Ameris Bancorp (NASDAQ:ABCB) Q1 2023 Earnings Conference Call April 28, 2023 9:00 AM ET
Nicole Stokes - Corporate EVP & CFO
Palmer Proctor - Vice Chairman & CEO
Conference Call Participants
Casey Whitman - Piper Sandler & Co.
Christopher Marinac - Janney Montgomery Scott
Brady Gailey - KBW
David Feaster - Raymond James & Associates
Russell Gunther - Stephens Inc.
Hello, everyone, and welcome to the Ameris Bancorp First Quarter Earnings Conference Call. My name is Bruno, and I'll be the operator of today. [Operator Instructions].
I will now hand over to your host, Nicole Stokes, Chief Financial Officer. Nicole, please go ahead.
Thank you, Bruno, and thank you to all, who have joined our call today. During the call, we will be referencing the press release and the financial highlights that are available on the Investor Relations section of our website at amerisbank.com. I'm joined today by Palmer Proctor, our CEO; Jon Edwards, our Chief Credit Officer; and Mike Spingler, our Treasurer.
Palmer will begin with some opening general comments, and then I will discuss the details of our financial results before we open up for Q&A.
Before we begin, I'll remind you that our comments may include forward-looking statements. These statements are subject to risks and uncertainties. The actual results could vary materially. We list some of the factors that might cause results to differ in our press release and in our SEC filings, which are available on our website. We do not assume any obligation to update any forward-looking statements as a result of new information, early developments or otherwise, except as required by law.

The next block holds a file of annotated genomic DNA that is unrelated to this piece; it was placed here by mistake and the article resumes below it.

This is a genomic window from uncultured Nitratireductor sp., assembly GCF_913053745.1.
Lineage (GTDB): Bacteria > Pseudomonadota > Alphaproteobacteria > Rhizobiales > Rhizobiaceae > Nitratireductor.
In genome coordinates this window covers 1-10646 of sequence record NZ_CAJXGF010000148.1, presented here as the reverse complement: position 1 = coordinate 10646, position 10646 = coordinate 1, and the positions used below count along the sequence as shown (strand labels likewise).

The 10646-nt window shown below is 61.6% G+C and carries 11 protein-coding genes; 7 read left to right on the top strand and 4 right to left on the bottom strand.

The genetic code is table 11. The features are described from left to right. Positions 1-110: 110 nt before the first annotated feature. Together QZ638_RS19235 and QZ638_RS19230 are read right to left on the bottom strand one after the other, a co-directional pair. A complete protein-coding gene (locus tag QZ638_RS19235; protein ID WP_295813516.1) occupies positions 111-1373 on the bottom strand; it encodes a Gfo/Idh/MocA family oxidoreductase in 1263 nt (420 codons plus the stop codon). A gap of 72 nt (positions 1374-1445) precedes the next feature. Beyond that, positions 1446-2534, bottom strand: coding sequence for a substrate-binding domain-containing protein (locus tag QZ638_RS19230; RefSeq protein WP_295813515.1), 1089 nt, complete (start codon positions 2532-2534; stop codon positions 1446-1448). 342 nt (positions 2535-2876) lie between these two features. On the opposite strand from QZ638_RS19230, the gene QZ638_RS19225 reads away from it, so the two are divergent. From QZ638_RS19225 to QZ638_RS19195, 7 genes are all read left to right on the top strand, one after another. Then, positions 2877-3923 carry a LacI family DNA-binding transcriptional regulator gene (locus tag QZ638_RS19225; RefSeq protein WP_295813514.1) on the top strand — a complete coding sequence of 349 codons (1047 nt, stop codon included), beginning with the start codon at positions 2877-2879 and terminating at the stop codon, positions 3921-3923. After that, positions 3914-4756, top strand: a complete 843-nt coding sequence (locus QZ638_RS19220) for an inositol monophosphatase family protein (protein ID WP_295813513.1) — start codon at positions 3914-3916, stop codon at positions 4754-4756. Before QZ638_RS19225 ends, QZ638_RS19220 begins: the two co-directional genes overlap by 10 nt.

Also during the call, we will discuss certain non-GAAP financial measures in reference to the company's performance. You can see our reconciliation of these measures and GAAP financial measures in the appendix to our presentation.
And with that, I'll turn it over to Palmer for opening comments.
Thank you, Nicole. Good morning, everyone. I appreciate you taking the time to join our call today. On our last earnings call, I remind everyone, how our discipline has really positioned us well for 2023 also mention the importance of teamwork and our ability to stay focused on core fundamentals and that message couldn't have been more timely just 5 weeks later, we faced the banking disruption, where the value of balance sheet and stable deposit ages are really proven the importance of core banking relationships here at Ameris.
We actually saw deposits grow from March 10 through the end of the quarter. For the first quarter, we reported net income of $60.4 million or $0.87 per diluted share.
Included in this is a $50 million provision for credit losses, which we were proud to have the ability to use strong underlying earnings to build the reserve, due to our economic forecast, which specifically reflects declines in the CRE and home price indices over the next few quarters, which are primary loss drivers for our CECL model.
But I think, it's important to note that this provision was driven by our forecast model and not related to any credit deterioration in our loan portfolio.